Double livestreaming on Instagram, Facebook Splits the News Feed and the Smart Speaker War Heats Up: The Week in Review

Mindset Digital
Mindset Digital // October 27, 2017

 

We regret to inform you that we have more bad news about Snap. This time it’s a lack of demand for Snap’s (we thought kinda cool!) hardware effort, Spectacles. The sunglasses come with a built-in camera for hands-free snapping—do with that what you will. Hyped up demand during a limited first run may have given Snap executives the wrong idea. They built waaaaaay too many pairs, and demand has dried up for the glasses now that they’re readily available online. One of us on the roundup beat is an admitted Snapchat partisan, but we genuinely hope this doesn’t hobble Snap Labs, the company’s hardware division. Spectacles were a quirky on-brand design, and got good reviews at the time. We’ll totally be on the lookout for discount specs during the holidays. (via Gizmodo)

From fake news to no news. Reports from foreign test markets detail an interesting—and potentially dramatic—change to Facebook’s News Feed. According to users (and later clarified in a blog post from Facebook’s Head of News Feed), Facebook is testing two separate news feeds: one for friends and family, and one for pages. It’s hard to imagine this will make organic traffic much worse for company pages, since estimates peg views as low as 2-3% without boosting posts. But while brands will likely adapt, it’s an uneasy question about what this would mean for publishers, given how many people get their news from Facebook. And it makes you wonder what the cost will be to promote stories into the friends and family feed. Which you totally know will be something they sell in 3… 2… 1… (via VentureBeat)

Double the livestreaming, double the fun on Instagram. Instagram now lets you tag in a friend to co-host your live videos. You can remove them and add new people at any time, and people who can see your guest’s videos will also be able to watch this shared video. Is this a ploy to help double engagement numbers? To get people past the awkwardness of livestreaming solo? Or will this just frustrate twice as many friends who thought they were about to watch a regular story and now they’re stuck watching your goofy livestream? Probably all of the above! (via Instagram)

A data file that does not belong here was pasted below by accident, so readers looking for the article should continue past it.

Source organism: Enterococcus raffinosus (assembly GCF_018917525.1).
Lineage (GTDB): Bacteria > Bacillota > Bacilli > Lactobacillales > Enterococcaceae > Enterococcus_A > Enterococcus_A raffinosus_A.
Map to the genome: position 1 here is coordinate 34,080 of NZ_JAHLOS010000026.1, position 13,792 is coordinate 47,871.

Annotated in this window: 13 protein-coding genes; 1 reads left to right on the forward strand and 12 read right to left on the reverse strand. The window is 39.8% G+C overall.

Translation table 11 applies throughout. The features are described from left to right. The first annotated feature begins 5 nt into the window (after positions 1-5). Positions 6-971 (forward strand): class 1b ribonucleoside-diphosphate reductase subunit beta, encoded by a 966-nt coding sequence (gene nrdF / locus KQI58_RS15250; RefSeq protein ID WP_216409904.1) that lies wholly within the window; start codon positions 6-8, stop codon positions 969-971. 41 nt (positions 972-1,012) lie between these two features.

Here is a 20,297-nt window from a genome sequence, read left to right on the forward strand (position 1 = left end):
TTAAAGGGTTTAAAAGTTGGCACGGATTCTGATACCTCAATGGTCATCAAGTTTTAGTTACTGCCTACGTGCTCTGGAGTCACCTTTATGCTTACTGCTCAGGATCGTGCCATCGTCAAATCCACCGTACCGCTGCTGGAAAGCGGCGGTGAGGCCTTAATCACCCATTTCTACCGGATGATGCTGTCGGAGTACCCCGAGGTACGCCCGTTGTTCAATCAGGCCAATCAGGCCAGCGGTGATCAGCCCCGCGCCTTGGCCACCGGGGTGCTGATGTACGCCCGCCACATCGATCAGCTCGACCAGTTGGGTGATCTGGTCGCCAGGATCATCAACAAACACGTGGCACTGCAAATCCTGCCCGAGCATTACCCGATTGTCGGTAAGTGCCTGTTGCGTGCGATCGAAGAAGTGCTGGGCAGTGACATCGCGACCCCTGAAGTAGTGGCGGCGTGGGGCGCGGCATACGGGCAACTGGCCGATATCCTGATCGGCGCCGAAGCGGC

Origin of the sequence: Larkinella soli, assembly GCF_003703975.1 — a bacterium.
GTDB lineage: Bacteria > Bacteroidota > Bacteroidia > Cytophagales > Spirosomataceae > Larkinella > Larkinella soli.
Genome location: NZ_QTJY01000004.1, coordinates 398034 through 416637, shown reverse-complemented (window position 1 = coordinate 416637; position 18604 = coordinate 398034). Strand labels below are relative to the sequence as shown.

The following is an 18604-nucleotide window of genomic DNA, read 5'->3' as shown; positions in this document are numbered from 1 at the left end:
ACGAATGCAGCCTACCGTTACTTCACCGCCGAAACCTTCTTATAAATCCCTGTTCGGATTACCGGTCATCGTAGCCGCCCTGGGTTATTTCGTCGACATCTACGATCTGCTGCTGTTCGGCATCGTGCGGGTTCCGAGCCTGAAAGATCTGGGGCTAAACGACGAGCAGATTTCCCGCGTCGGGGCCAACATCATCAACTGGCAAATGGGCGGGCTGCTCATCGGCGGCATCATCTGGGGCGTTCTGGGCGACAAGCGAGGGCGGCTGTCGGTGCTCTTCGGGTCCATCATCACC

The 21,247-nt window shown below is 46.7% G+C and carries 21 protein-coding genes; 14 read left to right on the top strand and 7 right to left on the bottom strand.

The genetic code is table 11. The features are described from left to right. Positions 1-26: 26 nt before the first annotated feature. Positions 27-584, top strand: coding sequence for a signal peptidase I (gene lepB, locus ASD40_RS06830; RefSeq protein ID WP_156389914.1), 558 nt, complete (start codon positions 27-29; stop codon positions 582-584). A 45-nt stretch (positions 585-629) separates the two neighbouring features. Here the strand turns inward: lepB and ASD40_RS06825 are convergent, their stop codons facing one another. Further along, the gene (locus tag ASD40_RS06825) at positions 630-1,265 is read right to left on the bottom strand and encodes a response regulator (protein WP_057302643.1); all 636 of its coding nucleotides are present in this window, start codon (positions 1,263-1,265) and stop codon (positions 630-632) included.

Last week in technology…

Flexibility is music to our ears. Can’t—or don’t want to—decide between Amazon vs. Google in the smart speaker war? Sonos is here to help with a platform-agnostic option that will eventually support Google, Amazon and even Apple. Caveat: universal support is “on the way” (it’s just Alexa for now) and setup is more involved than plug-and-play. But the reviews are in: if you prefer a smart speaker that’s actually great as a speaker (and not just for casual listening while controlling your smart home), Sonos sure looks and sounds like the clear winner no matter your preferred tech giant. (via Select All)

Amazon has a new open door policy. In order to combat the issue of stolen packages, Amazon is introducing Amazon Key, a security system that combines a smart lock with Amazon’s Cloud Cam. The system will be able to unlock the door, so couriers will be able to place packages inside the house or apartment. The Cloud Cam will also record the entire delivery drop-off, so you can surveil—er, watch along—as deliveries arrive and leave. Amazon’s kicking things off with package delivery, but they hope to expand to more home services in the future, like housecleaning or dog walking. (via NPR)

Walmart hired some new employees. Shelf-scanning robots have popped up in the past, but now Walmart is rolling out the largest real-world test of the robots in over 50 stores. The company says the expanded trial run will complement human workers, not replace them. (For now.) And they’ll still need human technicians to help with maintenance and, of course, serve as the first line of defense against the robot armageddon once they achieve sentience. Robot duties will include checking stock levels, pricing and misplaced items. (via Engadget)

 

Last week at Mindset Digital…

Twitter updates, WiFi security and Google redeveloping a waterfront in Toronto? Still getting caught up on last week? Here’s your 90-second debrief so you’re up to date with those water cooler chats at work. (Or Slack chats. We’re here to help any and all tech preferences!)  

 

Thank you, Internet!

Vulture has a fascinating oral history of David S. Pumpkins, the SNL character played by Tom Hanks that went dumbfoundingly viral approximately 1 second after airing. David S. gets an animated Halloween special treatment this year:

And in the spirit of Halloween, we thought we’d throw it all the way back to 2009 with the godfather of viral dancing pumpkin videos. (Yes, we live in a society with multiple viral dancing pumpkin videos. And “viral dancing pumpkin videos” is a collection of words that your brain actually understands. 2017, folks!)

It’s the clip that inspired the infamous pumpkin dancing man GIF, aka Pumpkinwise the Dancing Pumpkin (a name that may or may not have been made up by us). Metaphorically put your hands together for the KXVO Pumpkin Dance!

 

This video went so viral that America’s Got Talent called the man behind the pumpkin mask to have him audition for the show as the dancing pumpkin, but he turned them down. Pumpkin Dance has its own fascinating origin story. Check it out here.

I mean… the guy is good, but he’s no David S. Pumpkins. Let conflict rage among our Roundup contributors.

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Kelly Rudolph, Matt Weiner and Pete Brown all contributed to this week’s roundup.